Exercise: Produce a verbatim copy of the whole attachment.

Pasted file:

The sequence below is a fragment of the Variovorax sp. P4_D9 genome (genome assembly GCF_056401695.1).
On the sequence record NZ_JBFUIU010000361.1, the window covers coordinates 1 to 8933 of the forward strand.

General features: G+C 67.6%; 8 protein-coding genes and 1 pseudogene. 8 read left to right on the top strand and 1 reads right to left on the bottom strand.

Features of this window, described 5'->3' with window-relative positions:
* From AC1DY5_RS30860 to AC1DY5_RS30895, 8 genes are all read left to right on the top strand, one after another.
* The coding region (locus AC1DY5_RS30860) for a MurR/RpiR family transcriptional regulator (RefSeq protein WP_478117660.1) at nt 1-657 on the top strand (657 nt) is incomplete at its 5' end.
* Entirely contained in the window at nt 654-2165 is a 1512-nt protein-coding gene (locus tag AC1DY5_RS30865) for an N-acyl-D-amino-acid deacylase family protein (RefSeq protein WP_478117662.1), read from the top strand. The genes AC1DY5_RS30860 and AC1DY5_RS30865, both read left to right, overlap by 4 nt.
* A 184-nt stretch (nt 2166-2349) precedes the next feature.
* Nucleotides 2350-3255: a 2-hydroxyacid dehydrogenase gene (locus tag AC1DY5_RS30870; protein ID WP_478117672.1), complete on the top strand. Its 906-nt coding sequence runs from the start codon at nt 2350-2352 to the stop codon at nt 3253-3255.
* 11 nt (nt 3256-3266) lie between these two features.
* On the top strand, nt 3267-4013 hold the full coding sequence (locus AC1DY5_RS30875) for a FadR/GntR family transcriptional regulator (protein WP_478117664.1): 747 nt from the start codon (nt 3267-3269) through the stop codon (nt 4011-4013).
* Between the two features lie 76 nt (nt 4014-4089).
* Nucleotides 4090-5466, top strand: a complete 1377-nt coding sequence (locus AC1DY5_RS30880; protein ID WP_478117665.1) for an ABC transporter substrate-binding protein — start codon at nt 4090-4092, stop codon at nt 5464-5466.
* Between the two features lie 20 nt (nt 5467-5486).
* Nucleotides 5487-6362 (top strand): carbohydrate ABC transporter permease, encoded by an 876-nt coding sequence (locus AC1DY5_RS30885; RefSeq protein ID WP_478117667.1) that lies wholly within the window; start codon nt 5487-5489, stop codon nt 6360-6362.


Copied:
The sequence below is a fragment of the Variovorax sp. P4_D9 genome (genome assembly GCF_056401695.1).
On the sequence record NZ_JBFUIU010000361.1, the window covers coordinates 1 to 8933 of the forward strand.

General features: G+C 67.6%; 8 protein-coding genes and 1 pseudogene. 8 read left to right on the top strand and 1 reads right to left on the bottom strand.

Features of this window, described 5'->3' with window-relative positions:
* From AC1DY5_RS30860 to AC1DY5_RS30895, 8 genes are all read left to right on the top strand, one after another.
* The coding region (locus AC1DY5_RS30860) for a MurR/RpiR family transcriptional regulator (RefSeq protein WP_478117660.1) at nt 1-657 on the top strand (657 nt) is incomplete at its 5' end.
* Entirely contained in the window at nt 654-2165 is a 1512-nt protein-coding gene (locus tag AC1DY5_RS30865) for an N-acyl-D-amino-acid deacylase family protein (RefSeq protein WP_478117662.1), read from the top strand. The genes AC1DY5_RS30860 and AC1DY5_RS30865, both read left to right, overlap by 4 nt.
* A 184-nt stretch (nt 2166-2349) precedes the next feature.
* Nucleotides 2350-3255: a 2-hydroxyacid dehydrogenase gene (locus tag AC1DY5_RS30870; protein ID WP_478117672.1), complete on the top strand. Its 906-nt coding sequence runs from the start codon at nt 2350-2352 to the stop codon at nt 3253-3255.
* 11 nt (nt 3256-3266) lie between these two features.
* On the top strand, nt 3267-4013 hold the full coding sequence (locus AC1DY5_RS30875) for a FadR/GntR family transcriptional regulator (protein WP_478117664.1): 747 nt from the start codon (nt 3267-3269) through the stop codon (nt 4011-4013).
* Between the two features lie 76 nt (nt 4014-4089).
* Nucleotides 4090-5466, top strand: a complete 1377-nt coding sequence (locus AC1DY5_RS30880; protein ID WP_478117665.1) for an ABC transporter substrate-binding protein — start codon at nt 4090-4092, stop codon at nt 5464-5466.
* Between the two features lie 20 nt (nt 5467-5486).
* Nucleotides 5487-6362 (top strand): carbohydrate ABC transporter permease, encoded by an 876-nt coding sequence (locus AC1DY5_RS30885; RefSeq protein ID WP_478117667.1) that lies wholly within the window; start codon nt 5487-5489, stop codon nt 6360-6362.